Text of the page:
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How Climate Affects Your Workout

Training discussion on How Climate Affects Your Workout, within the Bodybuilding Forum; Originally Posted by ashimmatthan are they genetically weak...? Hmm. I will try and find pictures of a few BB'ers I ...


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Old 12-17-2005, 09:19 AM   #11
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Quote:
Originally Posted by ashimmatthan
are they genetically weak...?
Hmm. I will try and find pictures of a few BB'ers I know that started off skinny as a stick with terrible genetics but wound up being monsters. Dante (Doggcrapp), Str8flexed (another website), and the admin from anabolicminds. All admitted to lackluster genetics in posts I've read from them. Now, I do believe that genetics play a big part in lifting in general (contrary to the aformentioned's expertise), but only to a point.

Your statement could be construed for asians as well. Most of the populace has very small frames, but I personally know a lot of them that are bigger than I am....What about Bolo Yeung. Ever see his mom and dad's pics?

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Old 12-17-2005, 09:30 AM   #12
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0311, i dont quite see what we're arguing about: i agree with every word of what your saying...

ur missing my point:

i have horrible genetics - i ain't thin: i'm FAT!!!!!!!!!!!!!!!!!!!!!!!!!!!!!!

like i mentioned before - my fat % used to 34.3%... i've never been thin...!!!

but, i wanna imrove on my stength..... which i am told and lead to believe will also boost my mass significantly...

now, in respect to what you said about a volume program... what would that program be which is not day specific...?

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Old 12-17-2005, 09:44 AM   #13
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Nevermind. I understand that you are saying that you are genetically weak. I personally don't 100% agree with that at all. Everyone starts off somewhere. That doesn't mean that your parents fucked you over.

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but, i wanna imrove on my stength..... which i am told and lead to believe will also boost my mass significantly...

now, in respect to what you said about a volume program... what would that program be which is not day specific...?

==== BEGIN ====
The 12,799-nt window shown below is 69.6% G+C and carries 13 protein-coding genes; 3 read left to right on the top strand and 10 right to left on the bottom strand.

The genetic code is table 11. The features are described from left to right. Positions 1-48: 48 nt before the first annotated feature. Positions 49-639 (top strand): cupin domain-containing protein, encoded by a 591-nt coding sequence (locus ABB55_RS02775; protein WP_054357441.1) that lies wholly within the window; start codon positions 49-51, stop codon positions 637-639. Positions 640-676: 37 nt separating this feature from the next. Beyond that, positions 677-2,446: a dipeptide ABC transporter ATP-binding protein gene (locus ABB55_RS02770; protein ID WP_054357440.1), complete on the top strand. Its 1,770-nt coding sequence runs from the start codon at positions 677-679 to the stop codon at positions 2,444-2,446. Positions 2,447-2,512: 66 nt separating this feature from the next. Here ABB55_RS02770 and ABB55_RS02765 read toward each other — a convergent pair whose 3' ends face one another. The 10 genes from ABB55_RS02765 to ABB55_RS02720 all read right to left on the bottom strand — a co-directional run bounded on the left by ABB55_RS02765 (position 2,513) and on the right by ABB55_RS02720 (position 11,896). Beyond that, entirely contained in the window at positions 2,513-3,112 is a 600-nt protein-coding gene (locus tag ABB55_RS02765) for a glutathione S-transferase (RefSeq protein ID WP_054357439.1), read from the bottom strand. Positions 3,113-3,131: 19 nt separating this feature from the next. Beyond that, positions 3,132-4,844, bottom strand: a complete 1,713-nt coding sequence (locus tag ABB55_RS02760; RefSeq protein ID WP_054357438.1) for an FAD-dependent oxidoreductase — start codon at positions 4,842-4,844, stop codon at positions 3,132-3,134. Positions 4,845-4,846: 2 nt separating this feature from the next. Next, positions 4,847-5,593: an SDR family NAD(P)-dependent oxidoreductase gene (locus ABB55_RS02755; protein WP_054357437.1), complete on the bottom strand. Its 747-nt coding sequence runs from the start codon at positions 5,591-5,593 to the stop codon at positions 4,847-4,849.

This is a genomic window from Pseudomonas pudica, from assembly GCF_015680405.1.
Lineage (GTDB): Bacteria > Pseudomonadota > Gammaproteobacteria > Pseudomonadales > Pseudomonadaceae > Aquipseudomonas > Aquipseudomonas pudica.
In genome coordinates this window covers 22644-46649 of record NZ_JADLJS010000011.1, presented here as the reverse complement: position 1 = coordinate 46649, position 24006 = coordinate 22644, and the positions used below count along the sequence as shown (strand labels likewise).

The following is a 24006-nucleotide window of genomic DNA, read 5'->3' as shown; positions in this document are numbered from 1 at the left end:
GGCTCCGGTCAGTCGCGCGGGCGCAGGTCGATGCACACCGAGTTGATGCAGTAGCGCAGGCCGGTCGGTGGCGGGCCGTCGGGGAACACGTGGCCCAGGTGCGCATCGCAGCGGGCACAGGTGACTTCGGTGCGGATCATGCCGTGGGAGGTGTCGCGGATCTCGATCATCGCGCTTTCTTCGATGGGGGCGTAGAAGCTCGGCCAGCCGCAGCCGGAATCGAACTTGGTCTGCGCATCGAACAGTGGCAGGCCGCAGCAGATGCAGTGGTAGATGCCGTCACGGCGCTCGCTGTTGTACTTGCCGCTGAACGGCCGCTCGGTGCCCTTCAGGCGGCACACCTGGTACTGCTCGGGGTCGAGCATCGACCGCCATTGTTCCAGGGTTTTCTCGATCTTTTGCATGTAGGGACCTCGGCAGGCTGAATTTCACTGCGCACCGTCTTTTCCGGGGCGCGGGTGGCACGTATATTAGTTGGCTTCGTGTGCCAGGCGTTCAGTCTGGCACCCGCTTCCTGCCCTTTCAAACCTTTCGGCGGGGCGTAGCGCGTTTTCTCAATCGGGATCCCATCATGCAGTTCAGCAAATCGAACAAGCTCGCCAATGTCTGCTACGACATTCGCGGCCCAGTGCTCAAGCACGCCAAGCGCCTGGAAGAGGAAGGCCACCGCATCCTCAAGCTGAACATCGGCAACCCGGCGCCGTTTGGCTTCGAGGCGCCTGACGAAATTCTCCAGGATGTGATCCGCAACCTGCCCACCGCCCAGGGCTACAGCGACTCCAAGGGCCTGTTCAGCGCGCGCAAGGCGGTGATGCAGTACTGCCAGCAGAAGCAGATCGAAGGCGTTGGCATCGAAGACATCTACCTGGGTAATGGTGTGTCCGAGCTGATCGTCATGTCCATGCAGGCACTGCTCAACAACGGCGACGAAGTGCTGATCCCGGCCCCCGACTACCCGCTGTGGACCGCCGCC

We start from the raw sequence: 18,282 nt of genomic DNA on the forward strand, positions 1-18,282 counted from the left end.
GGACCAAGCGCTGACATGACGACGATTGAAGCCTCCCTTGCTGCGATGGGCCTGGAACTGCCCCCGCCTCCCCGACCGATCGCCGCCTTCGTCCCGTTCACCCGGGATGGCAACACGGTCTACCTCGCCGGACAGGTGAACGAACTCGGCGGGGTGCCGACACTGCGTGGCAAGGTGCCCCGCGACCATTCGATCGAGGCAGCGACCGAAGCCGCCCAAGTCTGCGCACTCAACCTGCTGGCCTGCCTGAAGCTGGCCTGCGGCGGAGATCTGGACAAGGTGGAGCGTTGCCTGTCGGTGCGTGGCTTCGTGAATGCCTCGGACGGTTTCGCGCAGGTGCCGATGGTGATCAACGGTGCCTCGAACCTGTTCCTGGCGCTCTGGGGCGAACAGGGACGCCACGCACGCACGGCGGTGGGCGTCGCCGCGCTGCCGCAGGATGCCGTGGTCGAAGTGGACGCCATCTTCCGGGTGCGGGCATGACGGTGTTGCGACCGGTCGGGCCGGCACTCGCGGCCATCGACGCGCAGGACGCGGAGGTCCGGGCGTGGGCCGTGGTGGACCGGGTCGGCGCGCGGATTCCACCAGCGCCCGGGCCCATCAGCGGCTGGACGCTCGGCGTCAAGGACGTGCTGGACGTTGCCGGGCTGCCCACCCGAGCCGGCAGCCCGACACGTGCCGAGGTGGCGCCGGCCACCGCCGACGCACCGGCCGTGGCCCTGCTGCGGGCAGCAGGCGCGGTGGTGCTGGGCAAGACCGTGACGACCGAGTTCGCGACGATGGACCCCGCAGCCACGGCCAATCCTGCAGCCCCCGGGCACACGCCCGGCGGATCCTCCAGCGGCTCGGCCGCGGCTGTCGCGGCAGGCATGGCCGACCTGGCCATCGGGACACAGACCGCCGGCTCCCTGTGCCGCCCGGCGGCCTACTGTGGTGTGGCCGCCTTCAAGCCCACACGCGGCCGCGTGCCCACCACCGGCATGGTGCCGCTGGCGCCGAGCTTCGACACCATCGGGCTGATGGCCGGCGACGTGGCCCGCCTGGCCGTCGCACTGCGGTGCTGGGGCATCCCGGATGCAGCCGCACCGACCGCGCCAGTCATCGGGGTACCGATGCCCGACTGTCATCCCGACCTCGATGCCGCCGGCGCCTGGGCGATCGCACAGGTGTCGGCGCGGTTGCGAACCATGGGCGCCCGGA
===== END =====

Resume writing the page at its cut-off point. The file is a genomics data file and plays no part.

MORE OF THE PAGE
Don't pay any attention to the volume training I said. I just threw that out there as a generalized answer to mass as a example. Improving on strength can be accompanied by some hypertrophy, but, you are looking for improved neural efficiency.
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Old 12-17-2005, 09:46 AM   #14
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Originally Posted by 0311
Improving on strength can be accompanied by some hypertrophy, but, you are looking for improved neural efficiency.
...... and....?
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Old 12-17-2005, 09:51 AM   #15
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Quote:
but, i wanna imrove on my stength..... which i am told and lead to believe will also boost my mass significantly...
Quote:
...... and....?
You heard wrong.
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Old 12-17-2005, 09:56 AM   #16
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The difference between strength training and mass training basically lies in the set/rep/poundage/rest interval protocol. If you are training for strength, you will want to use low reps(1-5)with atleast 80% of your 1rm or greater. The number of sets per exercise is a very individualistic variable. Some people can gain strength with just one or two sets per exercise.Others, like myself, require more sets to incur a neural adaption. When training for strength, I make the most progress with 5-6 sets(usually with the same weight)for each exercise. Rest intervals should be kept fairly high(3-5 minutes between sets) to allow your muscles to completely recover from the previous set.

Mass (hypertrophy) training is usually 6+ reps with less than 80% 1rm. Only a few sets per exercise and short(1-2 min)rest intervals work for most people.These are just basic guidelines, and like most things dealing with training, some people will respond differently than others.I like to alternate 4-6 weeks of strength training with 4-6 weeks of hypertrophy training.I find this gives me the best progress without going stale.

Training for strength and mass should be different because strength is primarily neural. You train the nervous system for strength optimization with heavy weight/low rep training. You would also want to wait a while between sets (3-5 minutes) as to let ATP replenish to 100%.

Training for hypertrophy requires more than one rep range to stimulate the various ways a muscle can grow. You need low rep (3-7)/heavy weight/explosive contraction training to stimulate myofibrillar growth of the IIB fibers, and high rep (10-20)/medium weight/slow contraction to stimulate sarcoplasmic growth of the IIA's and myofibrillar of the I's.

Another thing is that muscle growth training should involve a greater variety of exercises to recruit more/different motor units and consequently more muscle fibers will be stimulated and with nutritional support - more growth.

I hope this helps. Strength does not equal mass, or at least not in the way you want it to. :( And in no way is the temperature outside relative to being able to do higher echelon volume vs. low. Well, I'd probably do high volume training in the Artic Circle to stay warm so I see your point.

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Old 12-17-2005, 06:33 PM   #17
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ya, u have clarified a few doubtd - thanks....

maybe sumthin like 10x3 (not for fat loss, thoguh) will help...?
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